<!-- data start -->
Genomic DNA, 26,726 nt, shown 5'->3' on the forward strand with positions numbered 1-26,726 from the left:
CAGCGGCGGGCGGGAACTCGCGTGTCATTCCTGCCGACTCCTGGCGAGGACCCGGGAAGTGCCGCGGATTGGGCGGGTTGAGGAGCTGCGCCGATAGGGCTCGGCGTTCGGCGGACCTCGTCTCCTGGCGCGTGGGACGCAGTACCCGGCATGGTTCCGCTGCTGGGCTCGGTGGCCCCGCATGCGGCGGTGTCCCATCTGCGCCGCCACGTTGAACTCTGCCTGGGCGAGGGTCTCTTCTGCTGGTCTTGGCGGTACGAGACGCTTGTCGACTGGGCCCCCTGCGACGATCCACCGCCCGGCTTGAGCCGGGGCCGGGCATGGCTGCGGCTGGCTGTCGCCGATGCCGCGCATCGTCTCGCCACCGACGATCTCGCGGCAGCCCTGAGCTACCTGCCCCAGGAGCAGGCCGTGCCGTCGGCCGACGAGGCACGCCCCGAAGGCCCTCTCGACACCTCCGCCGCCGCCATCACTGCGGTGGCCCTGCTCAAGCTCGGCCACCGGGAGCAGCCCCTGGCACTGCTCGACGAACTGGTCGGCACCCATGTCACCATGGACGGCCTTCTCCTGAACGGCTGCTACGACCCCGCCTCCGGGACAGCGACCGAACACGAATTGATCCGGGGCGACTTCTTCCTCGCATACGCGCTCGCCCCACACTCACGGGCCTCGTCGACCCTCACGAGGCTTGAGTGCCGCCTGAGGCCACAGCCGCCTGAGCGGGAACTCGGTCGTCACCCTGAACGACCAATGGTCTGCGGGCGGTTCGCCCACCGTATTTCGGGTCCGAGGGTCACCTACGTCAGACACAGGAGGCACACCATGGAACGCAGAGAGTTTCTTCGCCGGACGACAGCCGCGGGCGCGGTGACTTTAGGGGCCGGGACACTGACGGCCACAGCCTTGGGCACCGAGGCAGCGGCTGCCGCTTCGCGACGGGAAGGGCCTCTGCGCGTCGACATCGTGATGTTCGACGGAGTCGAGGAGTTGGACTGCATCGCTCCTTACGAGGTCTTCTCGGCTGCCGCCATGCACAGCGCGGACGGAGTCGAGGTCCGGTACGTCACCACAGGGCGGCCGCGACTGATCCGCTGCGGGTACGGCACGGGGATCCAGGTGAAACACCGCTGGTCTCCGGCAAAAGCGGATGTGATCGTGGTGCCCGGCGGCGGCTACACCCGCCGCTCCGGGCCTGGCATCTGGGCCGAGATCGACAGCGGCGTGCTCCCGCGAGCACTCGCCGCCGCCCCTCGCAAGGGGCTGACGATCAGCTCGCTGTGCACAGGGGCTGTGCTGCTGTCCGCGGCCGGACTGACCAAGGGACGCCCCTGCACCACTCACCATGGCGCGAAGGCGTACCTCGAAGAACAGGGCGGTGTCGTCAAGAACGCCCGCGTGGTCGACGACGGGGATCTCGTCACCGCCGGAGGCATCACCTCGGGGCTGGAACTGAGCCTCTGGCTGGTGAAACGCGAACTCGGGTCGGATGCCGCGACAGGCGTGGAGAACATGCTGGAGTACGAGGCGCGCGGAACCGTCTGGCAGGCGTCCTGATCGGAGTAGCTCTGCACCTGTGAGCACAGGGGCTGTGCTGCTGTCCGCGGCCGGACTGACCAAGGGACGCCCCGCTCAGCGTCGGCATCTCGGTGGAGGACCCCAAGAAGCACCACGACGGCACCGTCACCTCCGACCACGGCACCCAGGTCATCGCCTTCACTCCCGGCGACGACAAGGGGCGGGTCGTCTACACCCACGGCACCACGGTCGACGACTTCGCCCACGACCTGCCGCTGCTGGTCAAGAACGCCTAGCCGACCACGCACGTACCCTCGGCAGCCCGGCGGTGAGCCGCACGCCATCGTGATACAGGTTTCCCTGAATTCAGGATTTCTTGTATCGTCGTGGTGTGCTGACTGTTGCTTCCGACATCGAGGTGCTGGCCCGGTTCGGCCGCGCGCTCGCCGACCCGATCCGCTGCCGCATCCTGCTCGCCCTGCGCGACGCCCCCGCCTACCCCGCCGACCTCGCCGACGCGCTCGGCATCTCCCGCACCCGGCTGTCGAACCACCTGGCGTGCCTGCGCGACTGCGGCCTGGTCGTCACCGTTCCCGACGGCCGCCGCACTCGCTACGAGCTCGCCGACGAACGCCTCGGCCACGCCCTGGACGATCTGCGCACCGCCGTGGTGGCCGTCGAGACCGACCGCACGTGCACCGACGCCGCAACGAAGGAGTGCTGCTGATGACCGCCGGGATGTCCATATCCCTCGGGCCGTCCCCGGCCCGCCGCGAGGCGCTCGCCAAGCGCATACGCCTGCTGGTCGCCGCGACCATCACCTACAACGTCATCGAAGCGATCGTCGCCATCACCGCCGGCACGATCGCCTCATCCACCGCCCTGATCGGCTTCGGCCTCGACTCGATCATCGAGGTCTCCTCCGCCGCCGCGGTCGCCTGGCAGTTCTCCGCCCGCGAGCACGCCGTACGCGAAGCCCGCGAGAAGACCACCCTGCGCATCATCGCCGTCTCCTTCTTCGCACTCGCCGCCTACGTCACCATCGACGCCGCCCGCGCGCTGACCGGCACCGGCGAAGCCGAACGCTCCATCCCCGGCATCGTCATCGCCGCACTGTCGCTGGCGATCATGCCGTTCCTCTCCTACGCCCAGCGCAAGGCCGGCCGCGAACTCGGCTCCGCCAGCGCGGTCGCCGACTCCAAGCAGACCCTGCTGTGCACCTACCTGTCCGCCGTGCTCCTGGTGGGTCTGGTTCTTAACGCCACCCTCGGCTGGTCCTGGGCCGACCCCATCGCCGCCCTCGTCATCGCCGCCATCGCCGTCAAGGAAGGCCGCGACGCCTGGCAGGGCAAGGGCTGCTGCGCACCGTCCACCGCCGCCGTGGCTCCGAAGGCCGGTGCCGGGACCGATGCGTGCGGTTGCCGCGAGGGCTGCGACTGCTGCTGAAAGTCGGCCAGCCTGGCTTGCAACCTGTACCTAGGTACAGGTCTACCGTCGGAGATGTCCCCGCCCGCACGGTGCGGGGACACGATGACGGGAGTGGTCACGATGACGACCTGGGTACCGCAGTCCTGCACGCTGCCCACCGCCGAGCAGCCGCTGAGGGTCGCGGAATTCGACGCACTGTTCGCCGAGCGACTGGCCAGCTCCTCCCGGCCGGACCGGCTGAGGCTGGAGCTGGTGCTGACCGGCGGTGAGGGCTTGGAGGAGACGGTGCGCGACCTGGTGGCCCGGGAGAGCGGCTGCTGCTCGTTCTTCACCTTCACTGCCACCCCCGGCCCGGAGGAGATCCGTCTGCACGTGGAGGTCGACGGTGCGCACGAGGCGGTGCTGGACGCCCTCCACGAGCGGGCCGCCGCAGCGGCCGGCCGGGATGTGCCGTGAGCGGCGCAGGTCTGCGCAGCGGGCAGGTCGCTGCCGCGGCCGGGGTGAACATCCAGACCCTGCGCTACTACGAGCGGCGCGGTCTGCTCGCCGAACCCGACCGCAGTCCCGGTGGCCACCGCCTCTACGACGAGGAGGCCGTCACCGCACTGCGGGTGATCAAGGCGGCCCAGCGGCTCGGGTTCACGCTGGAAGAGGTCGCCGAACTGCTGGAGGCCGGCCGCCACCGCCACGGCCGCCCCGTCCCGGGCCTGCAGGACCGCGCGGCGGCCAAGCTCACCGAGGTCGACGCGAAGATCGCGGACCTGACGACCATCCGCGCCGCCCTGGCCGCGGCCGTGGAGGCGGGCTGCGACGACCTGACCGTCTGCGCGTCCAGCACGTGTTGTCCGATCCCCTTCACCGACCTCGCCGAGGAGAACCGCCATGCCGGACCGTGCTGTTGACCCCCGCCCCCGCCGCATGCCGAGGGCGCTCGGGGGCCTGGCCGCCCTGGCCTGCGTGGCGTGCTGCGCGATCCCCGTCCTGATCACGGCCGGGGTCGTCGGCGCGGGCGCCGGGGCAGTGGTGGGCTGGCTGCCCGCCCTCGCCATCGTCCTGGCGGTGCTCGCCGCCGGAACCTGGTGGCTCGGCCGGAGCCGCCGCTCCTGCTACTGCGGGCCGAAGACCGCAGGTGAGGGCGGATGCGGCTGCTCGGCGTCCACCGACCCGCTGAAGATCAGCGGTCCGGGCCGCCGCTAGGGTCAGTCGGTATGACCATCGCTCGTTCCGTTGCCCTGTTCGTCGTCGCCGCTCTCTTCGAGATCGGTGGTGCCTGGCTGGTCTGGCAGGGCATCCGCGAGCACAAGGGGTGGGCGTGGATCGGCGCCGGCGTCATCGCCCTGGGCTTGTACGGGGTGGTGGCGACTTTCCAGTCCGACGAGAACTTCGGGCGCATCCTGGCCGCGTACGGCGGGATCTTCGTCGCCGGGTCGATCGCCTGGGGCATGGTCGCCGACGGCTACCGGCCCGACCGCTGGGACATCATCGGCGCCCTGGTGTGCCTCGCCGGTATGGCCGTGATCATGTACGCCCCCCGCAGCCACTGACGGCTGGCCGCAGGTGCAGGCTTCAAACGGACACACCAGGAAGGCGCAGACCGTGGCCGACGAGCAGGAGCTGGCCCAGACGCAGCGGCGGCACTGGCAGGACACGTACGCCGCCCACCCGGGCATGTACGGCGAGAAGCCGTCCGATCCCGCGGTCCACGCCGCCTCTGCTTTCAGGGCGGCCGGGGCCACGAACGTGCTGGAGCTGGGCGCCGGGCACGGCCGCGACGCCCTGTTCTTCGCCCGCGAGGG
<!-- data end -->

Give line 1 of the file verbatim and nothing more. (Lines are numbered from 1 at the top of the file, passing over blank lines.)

Genomic DNA, 26,726 nt, shown 5'->3' on the forward strand with positions numbered 1-26,726 from the left: